When to start seeds for the garden
Last week we planned out the garden. If you missed that you can find the post here. Now we are getting our seeds and planning out when they are going to get started. Not all seeds will be started at the same time so I'm going to show you how I break it all down into chunks per week. 

First, go get your seeds. There are plenty of places to get seeds for starting. A local nursery or garden store is more likely to have varieties that are suitable to your growing climate, over big box stores that have the same thing in every store.

When choosing seeds, check the climate rating if it’s on the packet but also look for the days to maturity. In shorter growing seasons like my 4B zone, we have fewer days to grow so I’m not going to pick a long maturity variety, especially for a plant that prefers warmer weather. For many plants the maturity time will be from the date you transplant out, not starting the seeds indoors. For example, I start onion seeds indoors in January but they don't go outside till mid to late march and then the 100 days to maturity starts so I anticipate harvest in late July, early August. 

Now you need to know the date of the last likely spring frost in your area. It's pretty easy to google that to find it out. Once you have it, write your last frost date in spring on the calendar. That is your starting point. 

I will use April 28th as the example since that is my last possible frost date. 

Plant example #1 is pole beans. The package says to soak overnight and direct sow after the last frost. Since the actual date of last frost is an average or estimate, I wrote on my calendar “pole beans?” in mid April to start watching the forecast and will plant them as early as I think I can. If overnight temps are still in the 30’s I will wait till later in the month. 

Plant example #2 is sweet bell pepper. The instructions say 8-12 weeks before the last frost to start them indoors. So I count back 12 weeks from April 28 and I’m on Feb 3, 8 weeks would be March 3. So any time in there I could start the pepper seeds indoors. (This is your window, based on your time and how much space you have for seedlings closer to spring. The earlier you start them the bigger they will be and the more space they will need.)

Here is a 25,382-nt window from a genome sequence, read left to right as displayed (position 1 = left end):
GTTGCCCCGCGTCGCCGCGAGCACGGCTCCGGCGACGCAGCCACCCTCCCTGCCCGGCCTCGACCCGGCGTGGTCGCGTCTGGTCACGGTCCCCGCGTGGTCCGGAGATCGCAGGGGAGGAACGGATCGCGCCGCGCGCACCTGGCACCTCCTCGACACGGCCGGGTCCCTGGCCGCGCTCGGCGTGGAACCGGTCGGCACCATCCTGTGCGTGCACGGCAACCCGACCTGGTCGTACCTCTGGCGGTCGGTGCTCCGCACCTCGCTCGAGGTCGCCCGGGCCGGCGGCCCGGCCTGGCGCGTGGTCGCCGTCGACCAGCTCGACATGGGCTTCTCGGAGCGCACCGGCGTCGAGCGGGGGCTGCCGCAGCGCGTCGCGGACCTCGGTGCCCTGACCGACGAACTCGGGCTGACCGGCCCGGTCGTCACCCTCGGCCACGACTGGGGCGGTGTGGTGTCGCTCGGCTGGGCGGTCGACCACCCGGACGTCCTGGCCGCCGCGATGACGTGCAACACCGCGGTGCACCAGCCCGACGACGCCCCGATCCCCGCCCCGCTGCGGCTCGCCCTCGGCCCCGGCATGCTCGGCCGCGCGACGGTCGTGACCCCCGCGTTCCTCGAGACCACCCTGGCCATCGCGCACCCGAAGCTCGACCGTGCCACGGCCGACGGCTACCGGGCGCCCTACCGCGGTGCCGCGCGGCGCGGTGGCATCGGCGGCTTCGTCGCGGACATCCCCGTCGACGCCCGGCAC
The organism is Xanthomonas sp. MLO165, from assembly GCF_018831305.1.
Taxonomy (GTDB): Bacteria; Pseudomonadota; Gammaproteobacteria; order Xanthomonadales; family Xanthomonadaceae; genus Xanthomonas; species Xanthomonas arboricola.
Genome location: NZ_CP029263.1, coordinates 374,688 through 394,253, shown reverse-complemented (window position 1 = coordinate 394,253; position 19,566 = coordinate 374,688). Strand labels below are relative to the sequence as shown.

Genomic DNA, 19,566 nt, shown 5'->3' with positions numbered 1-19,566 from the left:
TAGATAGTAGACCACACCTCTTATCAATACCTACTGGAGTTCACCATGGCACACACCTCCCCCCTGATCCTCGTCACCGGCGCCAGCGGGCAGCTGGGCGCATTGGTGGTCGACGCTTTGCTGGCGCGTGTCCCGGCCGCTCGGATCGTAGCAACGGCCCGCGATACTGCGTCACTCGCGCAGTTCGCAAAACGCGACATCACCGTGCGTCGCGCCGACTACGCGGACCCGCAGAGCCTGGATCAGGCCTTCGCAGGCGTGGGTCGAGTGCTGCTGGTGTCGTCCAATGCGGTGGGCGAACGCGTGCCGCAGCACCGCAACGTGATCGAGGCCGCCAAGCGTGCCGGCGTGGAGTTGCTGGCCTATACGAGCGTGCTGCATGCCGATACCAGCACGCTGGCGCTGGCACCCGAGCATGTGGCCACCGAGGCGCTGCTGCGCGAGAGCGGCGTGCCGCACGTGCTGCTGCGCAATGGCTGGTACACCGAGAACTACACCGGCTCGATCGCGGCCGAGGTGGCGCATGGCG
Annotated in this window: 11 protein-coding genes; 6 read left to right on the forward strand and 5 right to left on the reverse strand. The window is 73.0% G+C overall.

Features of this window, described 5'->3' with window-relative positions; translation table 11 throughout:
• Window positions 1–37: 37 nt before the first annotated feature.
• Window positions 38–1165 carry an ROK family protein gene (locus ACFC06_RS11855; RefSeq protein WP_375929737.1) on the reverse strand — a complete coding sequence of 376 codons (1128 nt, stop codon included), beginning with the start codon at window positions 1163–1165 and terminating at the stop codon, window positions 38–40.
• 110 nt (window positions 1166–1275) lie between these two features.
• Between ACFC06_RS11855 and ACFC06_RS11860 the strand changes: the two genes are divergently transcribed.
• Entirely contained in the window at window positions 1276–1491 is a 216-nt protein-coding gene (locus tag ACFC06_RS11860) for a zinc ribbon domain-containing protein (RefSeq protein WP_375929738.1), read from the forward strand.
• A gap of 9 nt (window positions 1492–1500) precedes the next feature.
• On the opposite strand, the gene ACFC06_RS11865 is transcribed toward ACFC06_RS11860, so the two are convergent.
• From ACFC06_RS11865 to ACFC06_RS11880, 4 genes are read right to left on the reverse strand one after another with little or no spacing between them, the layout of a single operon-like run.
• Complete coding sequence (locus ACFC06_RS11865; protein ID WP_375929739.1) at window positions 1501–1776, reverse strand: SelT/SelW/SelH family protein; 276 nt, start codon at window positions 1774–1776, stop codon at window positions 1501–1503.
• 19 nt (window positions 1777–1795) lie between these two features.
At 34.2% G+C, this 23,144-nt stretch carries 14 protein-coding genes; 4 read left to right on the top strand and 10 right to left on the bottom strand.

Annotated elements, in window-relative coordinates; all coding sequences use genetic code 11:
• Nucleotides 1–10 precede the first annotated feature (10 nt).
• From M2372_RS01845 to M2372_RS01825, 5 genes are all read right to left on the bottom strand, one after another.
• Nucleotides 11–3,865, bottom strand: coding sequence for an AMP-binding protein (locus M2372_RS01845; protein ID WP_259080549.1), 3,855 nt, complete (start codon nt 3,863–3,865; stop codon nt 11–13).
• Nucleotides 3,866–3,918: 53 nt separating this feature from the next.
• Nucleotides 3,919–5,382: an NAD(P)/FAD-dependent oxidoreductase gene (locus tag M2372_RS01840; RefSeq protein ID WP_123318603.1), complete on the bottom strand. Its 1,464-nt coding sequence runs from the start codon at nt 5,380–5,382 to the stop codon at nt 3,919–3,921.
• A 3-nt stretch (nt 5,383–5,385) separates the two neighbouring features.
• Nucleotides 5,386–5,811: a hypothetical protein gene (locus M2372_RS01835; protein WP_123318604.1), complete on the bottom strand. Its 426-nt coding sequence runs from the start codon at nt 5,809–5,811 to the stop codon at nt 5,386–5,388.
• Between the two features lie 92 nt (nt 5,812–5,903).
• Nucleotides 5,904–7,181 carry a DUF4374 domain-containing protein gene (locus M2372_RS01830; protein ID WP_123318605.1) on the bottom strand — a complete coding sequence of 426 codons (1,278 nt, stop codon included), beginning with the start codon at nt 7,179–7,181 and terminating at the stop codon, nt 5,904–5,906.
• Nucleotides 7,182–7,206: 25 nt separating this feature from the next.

Broccoli is next. Depending on the variety these can vary a bit. I have a Walthan 29 that can be directly seeded 2-4 weeks before the last frost, and a Batavia that should be started indoors 4-5 weeks before.  My experience is that earlier indoor start is better for my garden. Because I’m in a climate where I might have snow cover on the garden up until April 14th some years, it’s very tricky predicting when the ground could be thawed enough to get the seeds in. If I have an early spring, great, but it’s not always the case so I would prefer to have the plants already started early indoors. So 5 weeks before April 28th is March 17th and that’s when I write broccoli on my calendar. 

Continue down your vegetable list and write each one on the calendar for when to start, based on the package instructions.

The main thing to consider is that starting indoors is to give the seedlings a good head start, but not let them get too big before it’s time to transplant them outside. Seedlings that get too big indoors can deplete nutrients, become root bound in a small container which will stunt growth, and have transplant shock later- which can also slow down a larger transplant and a smaller one will catch up to it.  In these cases, the extra time growing indoors doesn’t benefit you in the production of food. 

You should now have which seeds need to be started each week on your calendar. 

Once you have the dates for each seed on the calendar it's time to get the starting supplies and start planting the seeds based on your calendar. Next week I'll go over my list of supplies and starting seeds. If you are interested in learning all the steps right away check out my course mentioned below. 

If you enjoyed this post and are interested in getting started gardening, I have created a beginner gardening course walking you step by step through starting a garden, seeds and seedlings and transplanting. Click here to snag beta test pricing.


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